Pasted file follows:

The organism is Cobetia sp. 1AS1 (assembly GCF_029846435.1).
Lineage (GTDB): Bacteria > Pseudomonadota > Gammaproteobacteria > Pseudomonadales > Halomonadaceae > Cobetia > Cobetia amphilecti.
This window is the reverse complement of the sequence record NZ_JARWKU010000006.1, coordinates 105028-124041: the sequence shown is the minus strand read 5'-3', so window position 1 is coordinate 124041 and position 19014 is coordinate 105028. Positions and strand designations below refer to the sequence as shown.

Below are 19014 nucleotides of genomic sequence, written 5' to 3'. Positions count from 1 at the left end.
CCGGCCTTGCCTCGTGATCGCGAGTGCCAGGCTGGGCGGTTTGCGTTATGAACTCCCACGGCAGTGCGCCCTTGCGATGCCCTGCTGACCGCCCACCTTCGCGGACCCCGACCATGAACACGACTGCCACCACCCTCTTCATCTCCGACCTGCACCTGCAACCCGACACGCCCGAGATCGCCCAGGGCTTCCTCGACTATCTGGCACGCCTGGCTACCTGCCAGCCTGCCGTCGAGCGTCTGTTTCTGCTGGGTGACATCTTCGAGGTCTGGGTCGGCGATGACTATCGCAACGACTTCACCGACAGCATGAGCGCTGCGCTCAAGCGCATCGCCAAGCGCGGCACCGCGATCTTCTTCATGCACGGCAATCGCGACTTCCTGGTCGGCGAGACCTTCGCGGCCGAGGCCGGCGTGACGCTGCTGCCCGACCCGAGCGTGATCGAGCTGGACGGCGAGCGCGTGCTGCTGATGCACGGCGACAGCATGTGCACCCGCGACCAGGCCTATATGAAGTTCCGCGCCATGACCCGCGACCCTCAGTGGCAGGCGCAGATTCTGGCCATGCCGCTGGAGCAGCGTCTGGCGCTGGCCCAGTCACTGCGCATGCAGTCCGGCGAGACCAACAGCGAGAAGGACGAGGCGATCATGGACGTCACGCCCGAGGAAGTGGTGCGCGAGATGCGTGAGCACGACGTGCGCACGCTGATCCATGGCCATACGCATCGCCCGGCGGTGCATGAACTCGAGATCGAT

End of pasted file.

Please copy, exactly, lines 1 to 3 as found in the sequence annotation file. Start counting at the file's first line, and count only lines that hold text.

The organism is Cobetia sp. 1AS1 (assembly GCF_029846435.1).
Lineage (GTDB): Bacteria > Pseudomonadota > Gammaproteobacteria > Pseudomonadales > Halomonadaceae > Cobetia > Cobetia amphilecti.
This window is the reverse complement of the sequence record NZ_JARWKU010000006.1, coordinates 105028-124041: the sequence shown is the minus strand read 5'-3', so window position 1 is coordinate 124041 and position 19014 is coordinate 105028. Positions and strand designations below refer to the sequence as shown.